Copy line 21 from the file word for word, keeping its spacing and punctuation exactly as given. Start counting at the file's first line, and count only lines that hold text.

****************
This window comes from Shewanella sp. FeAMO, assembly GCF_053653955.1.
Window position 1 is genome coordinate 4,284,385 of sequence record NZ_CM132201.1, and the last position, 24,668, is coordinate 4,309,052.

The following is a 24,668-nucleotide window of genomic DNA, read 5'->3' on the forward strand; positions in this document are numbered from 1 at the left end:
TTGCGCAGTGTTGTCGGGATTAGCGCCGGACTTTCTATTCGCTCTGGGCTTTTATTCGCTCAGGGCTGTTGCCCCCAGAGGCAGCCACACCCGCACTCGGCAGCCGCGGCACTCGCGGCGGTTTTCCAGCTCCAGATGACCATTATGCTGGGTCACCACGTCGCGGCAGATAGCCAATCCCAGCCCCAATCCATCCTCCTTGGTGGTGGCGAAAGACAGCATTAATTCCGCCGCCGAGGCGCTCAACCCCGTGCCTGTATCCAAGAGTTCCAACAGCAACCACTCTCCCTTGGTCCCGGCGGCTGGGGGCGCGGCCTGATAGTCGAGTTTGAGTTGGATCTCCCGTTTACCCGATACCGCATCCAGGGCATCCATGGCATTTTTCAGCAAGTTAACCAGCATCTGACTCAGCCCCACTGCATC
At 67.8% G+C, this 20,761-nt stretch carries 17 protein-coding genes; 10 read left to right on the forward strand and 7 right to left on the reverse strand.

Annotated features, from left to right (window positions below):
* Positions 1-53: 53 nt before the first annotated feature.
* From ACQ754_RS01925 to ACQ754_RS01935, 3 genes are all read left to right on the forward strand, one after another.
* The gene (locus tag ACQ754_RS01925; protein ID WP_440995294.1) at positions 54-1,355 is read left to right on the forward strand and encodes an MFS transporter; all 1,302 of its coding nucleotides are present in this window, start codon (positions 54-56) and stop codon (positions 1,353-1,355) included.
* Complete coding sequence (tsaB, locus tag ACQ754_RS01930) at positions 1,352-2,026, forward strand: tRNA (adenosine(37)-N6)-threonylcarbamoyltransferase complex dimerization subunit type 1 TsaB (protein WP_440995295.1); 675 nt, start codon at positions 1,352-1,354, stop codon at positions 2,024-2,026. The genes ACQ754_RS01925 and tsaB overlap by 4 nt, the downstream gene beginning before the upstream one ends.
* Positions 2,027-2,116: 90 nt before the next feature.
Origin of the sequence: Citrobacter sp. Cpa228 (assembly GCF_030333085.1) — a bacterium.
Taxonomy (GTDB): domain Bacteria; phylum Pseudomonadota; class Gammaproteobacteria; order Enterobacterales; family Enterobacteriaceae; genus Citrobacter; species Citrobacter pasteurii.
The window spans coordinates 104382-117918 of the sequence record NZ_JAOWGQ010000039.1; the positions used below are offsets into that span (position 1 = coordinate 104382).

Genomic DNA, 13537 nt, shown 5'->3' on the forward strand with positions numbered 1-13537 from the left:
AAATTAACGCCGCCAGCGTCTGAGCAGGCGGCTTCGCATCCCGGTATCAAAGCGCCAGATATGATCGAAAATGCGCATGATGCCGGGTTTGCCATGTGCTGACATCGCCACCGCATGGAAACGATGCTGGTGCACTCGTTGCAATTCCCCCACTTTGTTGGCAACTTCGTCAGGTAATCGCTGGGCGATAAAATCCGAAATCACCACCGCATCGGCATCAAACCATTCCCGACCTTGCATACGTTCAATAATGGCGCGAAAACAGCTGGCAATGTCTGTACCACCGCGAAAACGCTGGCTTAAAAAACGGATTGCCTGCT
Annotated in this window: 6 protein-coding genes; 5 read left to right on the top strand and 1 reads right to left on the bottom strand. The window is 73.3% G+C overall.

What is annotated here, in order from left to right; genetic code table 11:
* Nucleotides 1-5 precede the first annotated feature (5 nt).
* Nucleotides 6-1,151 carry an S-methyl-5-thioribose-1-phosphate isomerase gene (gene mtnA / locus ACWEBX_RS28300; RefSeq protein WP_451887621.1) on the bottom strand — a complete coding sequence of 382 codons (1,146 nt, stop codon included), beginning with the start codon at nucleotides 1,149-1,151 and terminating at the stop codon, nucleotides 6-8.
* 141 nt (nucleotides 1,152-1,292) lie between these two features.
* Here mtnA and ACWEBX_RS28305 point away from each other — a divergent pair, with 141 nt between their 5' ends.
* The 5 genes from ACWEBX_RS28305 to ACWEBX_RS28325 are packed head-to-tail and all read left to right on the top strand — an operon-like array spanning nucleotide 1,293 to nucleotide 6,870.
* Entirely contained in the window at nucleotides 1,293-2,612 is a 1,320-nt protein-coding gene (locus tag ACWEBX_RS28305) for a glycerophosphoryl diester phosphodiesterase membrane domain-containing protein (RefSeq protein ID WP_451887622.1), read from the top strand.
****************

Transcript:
* 141 nt (nucleotides 1,152-1,292) lie between these two features.